The purpose of this paper is to explore the stock market impact of supply chain disruptions for public companies in Japan. The impact in the USA and Japan are also compared.
Using event study on a data set comprising of disruptions announced by Japanese and US companies during year 2000-2013, the authors measure the stock price reaction to supply chain disruptions.
The study finds that the Japanese companies, in an 11-day window around disruption announcement, witness an average abnormal return of −0.61 percent, which is statistically significant. In comparison to the USA, this stock decline is qualitatively smaller, yet statistically indifferent. The abnormal return is found significant in the two days before disruption announcement. However, a follow-up study with a refined data set (where the event date is the earlier of the announcement or disruption date) does not find any significant abnormal return prior to the event date. This difference from US market suggests the possibility of insider trading. Factors such as book-to-market ratio, industry type, and market capitalization did not affect the stock decline.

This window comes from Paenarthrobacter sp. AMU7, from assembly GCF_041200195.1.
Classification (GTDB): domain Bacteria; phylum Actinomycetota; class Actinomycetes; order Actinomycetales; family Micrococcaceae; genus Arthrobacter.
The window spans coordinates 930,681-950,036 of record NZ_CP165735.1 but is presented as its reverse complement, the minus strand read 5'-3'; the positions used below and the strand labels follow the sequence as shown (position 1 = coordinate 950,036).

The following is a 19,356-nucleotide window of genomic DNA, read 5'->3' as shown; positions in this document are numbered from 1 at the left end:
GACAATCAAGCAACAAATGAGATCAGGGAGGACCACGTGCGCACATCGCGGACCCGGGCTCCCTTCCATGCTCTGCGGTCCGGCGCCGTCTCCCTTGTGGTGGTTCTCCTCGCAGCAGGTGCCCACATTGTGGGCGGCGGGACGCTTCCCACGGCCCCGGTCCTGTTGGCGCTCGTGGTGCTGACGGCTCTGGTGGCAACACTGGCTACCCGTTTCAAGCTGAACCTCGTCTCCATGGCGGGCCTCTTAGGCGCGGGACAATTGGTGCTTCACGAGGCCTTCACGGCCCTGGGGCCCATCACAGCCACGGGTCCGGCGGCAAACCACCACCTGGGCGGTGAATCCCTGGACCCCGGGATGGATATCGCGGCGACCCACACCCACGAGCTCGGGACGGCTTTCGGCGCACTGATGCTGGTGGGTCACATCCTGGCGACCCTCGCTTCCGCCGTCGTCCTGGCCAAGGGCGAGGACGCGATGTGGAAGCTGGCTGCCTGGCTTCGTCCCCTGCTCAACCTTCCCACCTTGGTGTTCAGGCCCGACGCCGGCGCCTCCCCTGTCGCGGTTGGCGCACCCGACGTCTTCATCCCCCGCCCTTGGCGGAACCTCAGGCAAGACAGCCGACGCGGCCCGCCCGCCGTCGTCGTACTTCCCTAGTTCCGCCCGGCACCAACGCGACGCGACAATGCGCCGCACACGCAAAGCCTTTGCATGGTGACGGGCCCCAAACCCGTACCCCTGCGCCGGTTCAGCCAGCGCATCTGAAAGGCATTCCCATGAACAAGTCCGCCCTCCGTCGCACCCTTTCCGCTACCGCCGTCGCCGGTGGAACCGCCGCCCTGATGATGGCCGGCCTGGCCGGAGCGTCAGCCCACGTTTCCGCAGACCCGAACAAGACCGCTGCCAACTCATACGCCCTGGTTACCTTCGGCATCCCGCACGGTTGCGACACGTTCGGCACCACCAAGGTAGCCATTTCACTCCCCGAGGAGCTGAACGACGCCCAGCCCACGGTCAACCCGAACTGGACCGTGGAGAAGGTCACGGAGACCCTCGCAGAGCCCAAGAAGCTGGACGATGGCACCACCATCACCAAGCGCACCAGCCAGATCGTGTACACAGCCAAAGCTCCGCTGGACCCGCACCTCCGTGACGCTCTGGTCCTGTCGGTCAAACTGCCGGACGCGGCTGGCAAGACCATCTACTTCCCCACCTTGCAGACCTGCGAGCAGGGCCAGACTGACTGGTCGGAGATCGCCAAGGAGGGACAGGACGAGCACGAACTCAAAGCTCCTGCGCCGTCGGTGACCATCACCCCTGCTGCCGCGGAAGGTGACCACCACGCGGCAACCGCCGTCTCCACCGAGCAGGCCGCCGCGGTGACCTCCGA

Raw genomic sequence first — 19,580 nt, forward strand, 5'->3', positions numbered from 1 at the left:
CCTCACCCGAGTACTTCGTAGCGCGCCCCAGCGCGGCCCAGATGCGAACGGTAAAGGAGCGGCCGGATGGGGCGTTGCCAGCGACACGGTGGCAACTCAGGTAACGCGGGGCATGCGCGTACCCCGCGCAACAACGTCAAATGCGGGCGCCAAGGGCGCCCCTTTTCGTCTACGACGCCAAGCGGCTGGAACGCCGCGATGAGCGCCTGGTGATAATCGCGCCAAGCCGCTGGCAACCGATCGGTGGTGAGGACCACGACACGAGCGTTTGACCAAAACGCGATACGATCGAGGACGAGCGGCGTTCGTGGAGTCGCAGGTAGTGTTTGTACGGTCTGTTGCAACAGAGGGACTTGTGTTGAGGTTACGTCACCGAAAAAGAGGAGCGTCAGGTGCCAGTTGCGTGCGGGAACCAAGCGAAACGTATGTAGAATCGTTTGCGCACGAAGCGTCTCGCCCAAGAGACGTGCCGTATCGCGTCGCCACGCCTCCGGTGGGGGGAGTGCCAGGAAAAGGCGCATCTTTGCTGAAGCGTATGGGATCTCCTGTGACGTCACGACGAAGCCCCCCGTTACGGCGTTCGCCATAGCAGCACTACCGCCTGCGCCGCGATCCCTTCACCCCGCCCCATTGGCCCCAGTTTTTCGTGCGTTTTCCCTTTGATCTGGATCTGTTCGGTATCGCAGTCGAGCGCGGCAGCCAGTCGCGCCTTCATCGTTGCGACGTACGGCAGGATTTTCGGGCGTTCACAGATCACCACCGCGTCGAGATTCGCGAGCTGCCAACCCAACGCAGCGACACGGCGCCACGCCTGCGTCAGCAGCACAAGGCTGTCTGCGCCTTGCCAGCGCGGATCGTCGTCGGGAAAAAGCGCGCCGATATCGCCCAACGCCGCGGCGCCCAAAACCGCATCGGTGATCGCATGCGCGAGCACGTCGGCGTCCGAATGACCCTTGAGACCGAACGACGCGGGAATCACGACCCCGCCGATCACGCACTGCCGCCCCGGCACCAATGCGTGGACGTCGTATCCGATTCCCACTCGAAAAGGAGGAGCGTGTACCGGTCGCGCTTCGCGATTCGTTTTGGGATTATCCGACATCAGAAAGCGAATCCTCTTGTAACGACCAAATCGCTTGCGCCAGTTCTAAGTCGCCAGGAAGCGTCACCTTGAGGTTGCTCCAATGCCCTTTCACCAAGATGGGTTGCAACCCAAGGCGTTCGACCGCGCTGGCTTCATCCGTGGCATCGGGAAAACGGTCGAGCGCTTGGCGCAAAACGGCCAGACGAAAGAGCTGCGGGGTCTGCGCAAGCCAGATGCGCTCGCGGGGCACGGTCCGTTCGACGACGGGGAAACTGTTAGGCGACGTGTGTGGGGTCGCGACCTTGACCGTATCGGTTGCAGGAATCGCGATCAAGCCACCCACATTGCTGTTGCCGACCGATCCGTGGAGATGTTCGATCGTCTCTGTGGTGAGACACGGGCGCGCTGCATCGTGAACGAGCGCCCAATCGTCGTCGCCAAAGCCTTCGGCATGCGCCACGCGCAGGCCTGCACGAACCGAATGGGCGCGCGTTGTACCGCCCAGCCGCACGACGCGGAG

The research is limited to a data set from Japan and the USA. Further generalization of findings may need studies focused on other countries.
The results are of interest for supply chain managers. The results should also help global investors in making investment decisions.
Most supply chain disruptions management research is focused on companies in western countries. The paper is the first to test the impact of supply chain disruptions in Japan.
Liu, J., Sarkar, S., Kumar, S. and Jin, Z. (2018), "An analysis of stock market impact from supply chain disruptions in Japan", International Journal of Productivity and Performance Management, Vol. 67 No. 1, pp. 192-206. https://doi.org/10.1108/IJPPM-06-2016-0104Download as .RIS
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